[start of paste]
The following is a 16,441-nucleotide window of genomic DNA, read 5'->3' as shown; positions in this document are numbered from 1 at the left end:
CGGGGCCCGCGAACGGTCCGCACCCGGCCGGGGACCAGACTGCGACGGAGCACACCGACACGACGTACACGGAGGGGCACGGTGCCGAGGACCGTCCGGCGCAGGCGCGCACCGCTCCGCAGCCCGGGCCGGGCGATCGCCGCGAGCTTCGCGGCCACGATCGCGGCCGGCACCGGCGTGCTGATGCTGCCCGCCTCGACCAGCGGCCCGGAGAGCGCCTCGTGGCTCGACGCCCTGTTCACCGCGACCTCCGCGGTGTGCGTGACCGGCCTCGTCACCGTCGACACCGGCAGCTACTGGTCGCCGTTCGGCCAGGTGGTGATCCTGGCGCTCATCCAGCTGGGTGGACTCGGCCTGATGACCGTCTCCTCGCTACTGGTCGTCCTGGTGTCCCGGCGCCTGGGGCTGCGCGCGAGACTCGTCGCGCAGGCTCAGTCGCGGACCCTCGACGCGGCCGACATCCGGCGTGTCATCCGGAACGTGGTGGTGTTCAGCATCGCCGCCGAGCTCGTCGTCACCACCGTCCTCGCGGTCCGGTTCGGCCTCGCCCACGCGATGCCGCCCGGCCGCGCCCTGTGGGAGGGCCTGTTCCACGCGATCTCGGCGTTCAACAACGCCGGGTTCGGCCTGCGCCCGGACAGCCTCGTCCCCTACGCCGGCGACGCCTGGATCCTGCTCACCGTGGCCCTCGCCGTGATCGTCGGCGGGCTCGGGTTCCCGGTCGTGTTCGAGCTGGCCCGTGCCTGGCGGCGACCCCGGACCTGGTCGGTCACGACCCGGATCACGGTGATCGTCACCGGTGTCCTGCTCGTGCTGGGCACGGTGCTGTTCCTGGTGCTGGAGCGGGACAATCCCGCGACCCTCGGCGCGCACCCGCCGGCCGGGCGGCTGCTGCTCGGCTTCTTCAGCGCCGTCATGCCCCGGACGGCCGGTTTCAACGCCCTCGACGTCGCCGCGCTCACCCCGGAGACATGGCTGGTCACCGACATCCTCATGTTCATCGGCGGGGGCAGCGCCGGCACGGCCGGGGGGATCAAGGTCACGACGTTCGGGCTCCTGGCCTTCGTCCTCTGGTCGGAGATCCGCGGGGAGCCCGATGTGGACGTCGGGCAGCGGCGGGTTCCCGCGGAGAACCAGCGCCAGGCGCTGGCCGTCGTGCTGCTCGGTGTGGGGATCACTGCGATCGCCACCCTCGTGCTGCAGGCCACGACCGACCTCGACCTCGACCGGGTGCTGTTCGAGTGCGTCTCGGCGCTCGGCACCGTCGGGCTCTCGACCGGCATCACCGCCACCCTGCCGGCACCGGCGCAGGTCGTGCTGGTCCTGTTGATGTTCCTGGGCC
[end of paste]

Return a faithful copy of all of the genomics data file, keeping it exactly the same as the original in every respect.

The following is a 16,441-nucleotide window of genomic DNA, read 5'->3' as shown; positions in this document are numbered from 1 at the left end:
CGGGGCCCGCGAACGGTCCGCACCCGGCCGGGGACCAGACTGCGACGGAGCACACCGACACGACGTACACGGAGGGGCACGGTGCCGAGGACCGTCCGGCGCAGGCGCGCACCGCTCCGCAGCCCGGGCCGGGCGATCGCCGCGAGCTTCGCGGCCACGATCGCGGCCGGCACCGGCGTGCTGATGCTGCCCGCCTCGACCAGCGGCCCGGAGAGCGCCTCGTGGCTCGACGCCCTGTTCACCGCGACCTCCGCGGTGTGCGTGACCGGCCTCGTCACCGTCGACACCGGCAGCTACTGGTCGCCGTTCGGCCAGGTGGTGATCCTGGCGCTCATCCAGCTGGGTGGACTCGGCCTGATGACCGTCTCCTCGCTACTGGTCGTCCTGGTGTCCCGGCGCCTGGGGCTGCGCGCGAGACTCGTCGCGCAGGCTCAGTCGCGGACCCTCGACGCGGCCGACATCCGGCGTGTCATCCGGAACGTGGTGGTGTTCAGCATCGCCGCCGAGCTCGTCGTCACCACCGTCCTCGCGGTCCGGTTCGGCCTCGCCCACGCGATGCCGCCCGGCCGCGCCCTGTGGGAGGGCCTGTTCCACGCGATCTCGGCGTTCAACAACGCCGGGTTCGGCCTGCGCCCGGACAGCCTCGTCCCCTACGCCGGCGACGCCTGGATCCTGCTCACCGTGGCCCTCGCCGTGATCGTCGGCGGGCTCGGGTTCCCGGTCGTGTTCGAGCTGGCCCGTGCCTGGCGGCGACCCCGGACCTGGTCGGTCACGACCCGGATCACGGTGATCGTCACCGGTGTCCTGCTCGTGCTGGGCACGGTGCTGTTCCTGGTGCTGGAGCGGGACAATCCCGCGACCCTCGGCGCGCACCCGCCGGCCGGGCGGCTGCTGCTCGGCTTCTTCAGCGCCGTCATGCCCCGGACGGCCGGTTTCAACGCCCTCGACGTCGCCGCGCTCACCCCGGAGACATGGCTGGTCACCGACATCCTCATGTTCATCGGCGGGGGCAGCGCCGGCACGGCCGGGGGGATCAAGGTCACGACGTTCGGGCTCCTGGCCTTCGTCCTCTGGTCGGAGATCCGCGGGGAGCCCGATGTGGACGTCGGGCAGCGGCGGGTTCCCGCGGAGAACCAGCGCCAGGCGCTGGCCGTCGTGCTGCTCGGTGTGGGGATCACTGCGATCGCCACCCTCGTGCTGCAGGCCACGACCGACCTCGACCTCGACCGGGTGCTGTTCGAGTGCGTCTCGGCGCTCGGCACCGTCGGGCTCTCGACCGGCATCACCGCCACCCTGCCGGCACCGGCGCAGGTCGTGCTGGTCCTGTTGATGTTCCTGGGCC